Wednesday, August 01, 2007

ADA Restoration Act of 2007

On July 26, the anniversary of the passage of the Americans with Disabilities Act, House Majority Leader Steny Hoyer (D-MD) and Representative James Sensenbrenner (R-WI) introduced the ADA Restoration Act of 2007, H.R. 3195.

Recent court decisions (Sutton v. United Airlines - 1998) have dramatically limited the scope of the Americans with Disabilities Act (1990) such that most people with epilepsy are deemed not to have a disability and therefore cannot seek legal recourse if they are discriminated against because of their epilepsy.

Why are they deemed not to have a disability? Because the Supreme Court decision in Sutton v. United Airlines required that the effect of mitigating measures (such as taking medication) be considered in determining if someone has a disability under the ADA... Of the more than a million people living with epilepsy, about 60 percent have their seizures controlled by medications. That is great, but anti-epileptic drugs (AEDs) by their very nature are designed to reduce brain activity and the potential side effects of these medications can go on for pages. Many times, the negative side effects of AEDs can exceed the advantage of having seizure control. But let's assume that one has a seizure at work, goes to the Dr. gets on meds that control the seizures completely with few side effects. Well, the person is still likely to be discriminated against because his boss is scared he will have another one.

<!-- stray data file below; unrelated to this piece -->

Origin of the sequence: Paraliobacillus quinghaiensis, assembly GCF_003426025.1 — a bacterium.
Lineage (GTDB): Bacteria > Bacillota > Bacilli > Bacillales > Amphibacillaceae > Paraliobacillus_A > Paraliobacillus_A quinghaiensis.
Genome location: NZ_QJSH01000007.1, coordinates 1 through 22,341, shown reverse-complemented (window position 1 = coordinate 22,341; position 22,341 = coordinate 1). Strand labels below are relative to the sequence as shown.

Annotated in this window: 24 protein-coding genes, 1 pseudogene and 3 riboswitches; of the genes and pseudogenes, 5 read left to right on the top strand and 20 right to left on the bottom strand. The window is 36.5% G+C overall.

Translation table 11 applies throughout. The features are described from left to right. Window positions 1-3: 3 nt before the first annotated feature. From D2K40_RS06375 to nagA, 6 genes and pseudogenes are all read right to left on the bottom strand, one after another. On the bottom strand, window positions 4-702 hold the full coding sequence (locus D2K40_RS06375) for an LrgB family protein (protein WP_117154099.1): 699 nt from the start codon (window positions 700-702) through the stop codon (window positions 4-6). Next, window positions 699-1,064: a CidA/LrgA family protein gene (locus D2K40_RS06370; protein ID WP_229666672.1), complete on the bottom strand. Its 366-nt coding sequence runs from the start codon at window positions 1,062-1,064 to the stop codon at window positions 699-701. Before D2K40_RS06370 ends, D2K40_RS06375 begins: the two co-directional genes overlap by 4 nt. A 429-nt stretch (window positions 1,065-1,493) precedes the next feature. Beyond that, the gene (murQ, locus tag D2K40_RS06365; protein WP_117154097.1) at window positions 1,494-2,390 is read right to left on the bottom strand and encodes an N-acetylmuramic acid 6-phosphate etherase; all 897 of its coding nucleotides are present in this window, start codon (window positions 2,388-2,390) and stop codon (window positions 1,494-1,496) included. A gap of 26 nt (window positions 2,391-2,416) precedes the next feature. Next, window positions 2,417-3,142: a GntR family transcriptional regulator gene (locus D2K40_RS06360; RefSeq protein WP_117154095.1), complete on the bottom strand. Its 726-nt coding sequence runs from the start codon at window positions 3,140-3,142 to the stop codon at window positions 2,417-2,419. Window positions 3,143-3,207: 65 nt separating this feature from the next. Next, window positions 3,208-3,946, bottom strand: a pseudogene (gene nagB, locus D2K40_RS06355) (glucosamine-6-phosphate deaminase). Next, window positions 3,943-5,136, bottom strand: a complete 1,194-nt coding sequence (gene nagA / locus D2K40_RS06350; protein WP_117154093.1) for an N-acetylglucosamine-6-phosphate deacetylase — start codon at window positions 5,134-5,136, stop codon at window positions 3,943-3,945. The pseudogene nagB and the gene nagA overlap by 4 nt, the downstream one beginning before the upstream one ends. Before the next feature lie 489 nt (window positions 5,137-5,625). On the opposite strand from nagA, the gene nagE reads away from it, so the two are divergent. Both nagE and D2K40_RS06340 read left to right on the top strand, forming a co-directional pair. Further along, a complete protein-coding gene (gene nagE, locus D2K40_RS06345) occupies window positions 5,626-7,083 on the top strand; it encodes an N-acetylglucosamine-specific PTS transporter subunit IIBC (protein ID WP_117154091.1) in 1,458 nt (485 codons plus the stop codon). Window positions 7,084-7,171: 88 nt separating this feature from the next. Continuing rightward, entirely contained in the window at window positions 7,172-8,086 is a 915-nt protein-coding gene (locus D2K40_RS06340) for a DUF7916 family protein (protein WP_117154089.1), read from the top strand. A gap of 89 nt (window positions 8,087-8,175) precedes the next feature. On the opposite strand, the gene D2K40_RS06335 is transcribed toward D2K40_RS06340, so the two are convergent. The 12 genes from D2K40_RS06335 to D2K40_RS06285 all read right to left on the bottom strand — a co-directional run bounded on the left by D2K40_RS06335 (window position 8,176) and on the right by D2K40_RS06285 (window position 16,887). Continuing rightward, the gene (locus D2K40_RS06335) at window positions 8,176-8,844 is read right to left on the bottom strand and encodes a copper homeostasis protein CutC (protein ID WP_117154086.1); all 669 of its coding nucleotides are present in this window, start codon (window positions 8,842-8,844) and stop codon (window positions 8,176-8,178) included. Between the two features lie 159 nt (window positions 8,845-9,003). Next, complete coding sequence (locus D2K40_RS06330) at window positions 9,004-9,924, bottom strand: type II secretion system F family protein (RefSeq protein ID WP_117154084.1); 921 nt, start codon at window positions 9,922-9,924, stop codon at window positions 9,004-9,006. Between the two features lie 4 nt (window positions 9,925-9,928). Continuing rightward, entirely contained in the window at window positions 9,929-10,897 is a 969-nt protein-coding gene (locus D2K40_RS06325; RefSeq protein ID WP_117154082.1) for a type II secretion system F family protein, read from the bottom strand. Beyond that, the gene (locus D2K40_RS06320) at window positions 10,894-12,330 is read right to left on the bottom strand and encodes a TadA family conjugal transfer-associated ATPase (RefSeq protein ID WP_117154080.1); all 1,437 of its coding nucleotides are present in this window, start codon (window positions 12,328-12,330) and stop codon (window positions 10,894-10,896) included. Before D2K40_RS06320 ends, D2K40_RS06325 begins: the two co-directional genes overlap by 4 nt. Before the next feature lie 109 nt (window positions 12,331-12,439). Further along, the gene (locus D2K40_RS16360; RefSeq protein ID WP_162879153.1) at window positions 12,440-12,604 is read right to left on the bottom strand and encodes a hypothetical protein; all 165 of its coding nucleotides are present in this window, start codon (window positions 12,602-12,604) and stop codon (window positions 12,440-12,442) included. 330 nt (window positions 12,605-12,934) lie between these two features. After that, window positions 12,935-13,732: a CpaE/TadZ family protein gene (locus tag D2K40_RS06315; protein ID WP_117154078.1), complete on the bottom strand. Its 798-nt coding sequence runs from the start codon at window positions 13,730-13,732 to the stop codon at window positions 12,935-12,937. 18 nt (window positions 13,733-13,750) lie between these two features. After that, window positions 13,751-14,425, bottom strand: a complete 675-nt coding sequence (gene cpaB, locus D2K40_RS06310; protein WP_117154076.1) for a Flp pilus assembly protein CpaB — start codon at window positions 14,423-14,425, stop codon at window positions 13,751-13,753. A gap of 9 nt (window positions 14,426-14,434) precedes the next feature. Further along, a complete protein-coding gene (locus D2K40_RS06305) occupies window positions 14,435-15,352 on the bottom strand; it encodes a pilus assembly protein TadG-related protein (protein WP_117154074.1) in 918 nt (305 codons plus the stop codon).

Take John Roberts for example, you can bet that when court gets back in session, even if he is not diagnosed with epilepsy, those other 8 Judges are going to be quite apprehensive that their Chief Justice might just have another seizure. A perfect example of the discrimination he already faces are all the questions posed by the media concerning his ability to perform his job. If he did not already have the top spot on the bench, chances are that if he was diagnosed with epilepsy, he would be less likely to get promoted.

Until 1999 there was little fanfare about whether a person with epilepsy is covered by the ADA, or its model counterpart, the Rehabilitation Act of 1973. Most cases presumed that epilepsy was a covered disability.

Since then, courts have recognized that epilepsy is a disability in only a few cases. As a result, people with epilepsy are questioning whether they are even entitled to the protections of the law. Even more troubling is that employers, public accommodations, schools and state agencies have also begun to ask the same question.

Many people who are trying to work despite having an impairment are not being given a fair chance. The ADA Restoration Act of 2007 would correct this injustice. This legislation restores the basic right of people who have a disability to be judged based on performance – just like women, minorities, and the rest of the American workforce.

The Epilepsy Foundation of America makes it easy to take action by sending your Representative the ADA action alert.

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